You spend a long time designing and building a beautiful house, perfect for your needs, in a remote setting - idyllic. Then other houses are built nearby and you are told to make drastic alterations to the appearance of your building, to make it conform to the style of the others. Crazy? Not in education, and not in the new draft criteria for GCSE art.
Many years ago there was a new 16-plus examination, the pilot for the all-new GCSE examinations. In the case of my subject, art, we embraced this 16-plus exam with enthusiasm. An ideal combination of the good parts of CSE and O- level, it also introduced the concept of "contextual studies". It was developed and refined into GCSE - an examination which seems as near to ideal as we could get for art. There is coursework, a test piece and a requirement for pupils to show preparatory studies. I imagine that few art teachers are unhappy with this system, which encourages exciting and lively work.
But nothing stays still for long. The national curriculum for art, although still in a state of evolution, appears to be about right - simply underlining the good practice which takes place in most schools. Sadly, the subject is optional at key stage 4. Because of the "street" of national curriculum subjects built up around key stage 4, we are now told that the homely and highly relevant GCSE art examination is to be demolished and rebuilt in line with other subjects.
Difficulties arise in two key areas. My school uses the excellent University of London Examinations and Assessment Council exam for art. Within that exam, work is currently looked at as a whole, with no emphasis on any one area. The new criteria suggest a weighting of between 40 per cent and 60 per cent for the examination.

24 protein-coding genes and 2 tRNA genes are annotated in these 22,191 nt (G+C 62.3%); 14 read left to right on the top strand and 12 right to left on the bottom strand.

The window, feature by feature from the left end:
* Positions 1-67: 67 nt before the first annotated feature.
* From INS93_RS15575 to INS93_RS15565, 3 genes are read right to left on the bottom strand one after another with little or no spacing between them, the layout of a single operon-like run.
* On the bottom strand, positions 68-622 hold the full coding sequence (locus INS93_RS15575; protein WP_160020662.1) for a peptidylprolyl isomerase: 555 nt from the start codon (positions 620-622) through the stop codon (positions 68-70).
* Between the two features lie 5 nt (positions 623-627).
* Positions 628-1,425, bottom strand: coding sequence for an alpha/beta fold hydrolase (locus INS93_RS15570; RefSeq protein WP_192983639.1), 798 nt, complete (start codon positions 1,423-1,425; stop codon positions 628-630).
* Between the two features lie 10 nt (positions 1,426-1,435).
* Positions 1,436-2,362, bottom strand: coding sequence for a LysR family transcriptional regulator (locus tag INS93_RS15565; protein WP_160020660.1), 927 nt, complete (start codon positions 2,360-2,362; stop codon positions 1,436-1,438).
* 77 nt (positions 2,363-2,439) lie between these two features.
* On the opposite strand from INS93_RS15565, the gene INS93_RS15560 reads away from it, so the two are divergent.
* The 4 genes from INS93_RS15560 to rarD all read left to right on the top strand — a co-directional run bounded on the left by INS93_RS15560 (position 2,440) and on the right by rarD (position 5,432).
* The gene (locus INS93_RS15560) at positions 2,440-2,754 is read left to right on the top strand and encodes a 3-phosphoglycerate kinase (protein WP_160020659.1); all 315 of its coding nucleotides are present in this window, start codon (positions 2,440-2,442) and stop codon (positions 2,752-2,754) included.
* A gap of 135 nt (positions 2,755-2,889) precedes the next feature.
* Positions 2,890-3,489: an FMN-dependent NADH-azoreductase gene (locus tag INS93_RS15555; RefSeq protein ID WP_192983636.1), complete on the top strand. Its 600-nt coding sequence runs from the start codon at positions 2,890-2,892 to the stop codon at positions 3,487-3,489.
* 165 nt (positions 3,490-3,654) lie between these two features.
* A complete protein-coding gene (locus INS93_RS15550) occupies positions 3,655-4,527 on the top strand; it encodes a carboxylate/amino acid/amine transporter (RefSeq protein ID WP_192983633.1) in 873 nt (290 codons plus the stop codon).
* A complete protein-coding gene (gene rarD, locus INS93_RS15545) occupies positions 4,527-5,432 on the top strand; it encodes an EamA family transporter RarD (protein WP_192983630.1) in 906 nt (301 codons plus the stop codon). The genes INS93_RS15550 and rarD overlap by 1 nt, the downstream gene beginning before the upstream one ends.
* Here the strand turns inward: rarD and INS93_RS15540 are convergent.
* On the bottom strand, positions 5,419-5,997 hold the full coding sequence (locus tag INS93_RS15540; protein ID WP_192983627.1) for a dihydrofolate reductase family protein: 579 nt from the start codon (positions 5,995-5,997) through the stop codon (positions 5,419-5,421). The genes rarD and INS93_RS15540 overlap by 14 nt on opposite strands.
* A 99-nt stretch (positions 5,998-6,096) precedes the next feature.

So what? Art is different from most other subjects. There is no right or wrong. You cannot apply mathematical weighting to work which should be judged on creative, aesthetic and technical merits. Often the best work is the exam piece, but not always. Weighting will put undue stress upon students and may result in stifled work which plays safe. Never mind, art will then be aligned with other subjects.
The most contentious issue is the notion of two-tiered assessment. A folly in many subjects, it is certainly another crazy element of the proposed art exam. Mixed-ability teaching is common in most departments, so will we now teach students to two different levels? (Like O-level and CSE?) One group doing "easy art" while others do the really hard stuff? How? Art is art. Clever ones will get marks between the starred A grade and E whereas the less creative will only muster a C-G. In effect this means that the lower tier will be those capable of F-G. How demotivating. Do we then have "easy" and "hard" examinations? Possibly drawing champagne bottles for the top band, milk bottles for the low band?
This is divisive and unnecessary. Art is a different subject - why can't it be recognised as such? Please don't demolish the most beautiful building in the street simply to make it conform.
Martin Child is head of an art department in a Norwich secondary school and a moderator for ULEAC's art and design GCSE